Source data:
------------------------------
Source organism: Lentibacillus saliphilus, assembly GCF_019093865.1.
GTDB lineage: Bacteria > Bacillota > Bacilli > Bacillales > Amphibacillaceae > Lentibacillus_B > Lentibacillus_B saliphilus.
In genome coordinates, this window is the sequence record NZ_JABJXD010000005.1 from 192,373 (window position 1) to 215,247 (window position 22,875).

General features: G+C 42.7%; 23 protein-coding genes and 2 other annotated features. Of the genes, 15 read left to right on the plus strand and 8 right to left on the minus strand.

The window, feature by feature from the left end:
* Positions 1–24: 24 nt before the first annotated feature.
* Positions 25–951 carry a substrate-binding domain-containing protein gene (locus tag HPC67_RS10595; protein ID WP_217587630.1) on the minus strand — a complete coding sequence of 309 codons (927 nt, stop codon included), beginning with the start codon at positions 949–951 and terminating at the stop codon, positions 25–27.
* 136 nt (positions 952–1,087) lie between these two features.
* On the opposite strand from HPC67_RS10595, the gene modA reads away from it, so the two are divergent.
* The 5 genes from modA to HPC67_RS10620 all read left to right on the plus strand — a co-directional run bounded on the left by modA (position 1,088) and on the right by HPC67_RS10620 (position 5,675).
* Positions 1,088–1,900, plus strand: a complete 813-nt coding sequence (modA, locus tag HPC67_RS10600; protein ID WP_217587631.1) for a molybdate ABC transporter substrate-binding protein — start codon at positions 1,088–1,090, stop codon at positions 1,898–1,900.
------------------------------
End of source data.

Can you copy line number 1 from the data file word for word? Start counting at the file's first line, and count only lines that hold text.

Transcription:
Source organism: Lentibacillus saliphilus, assembly GCF_019093865.1.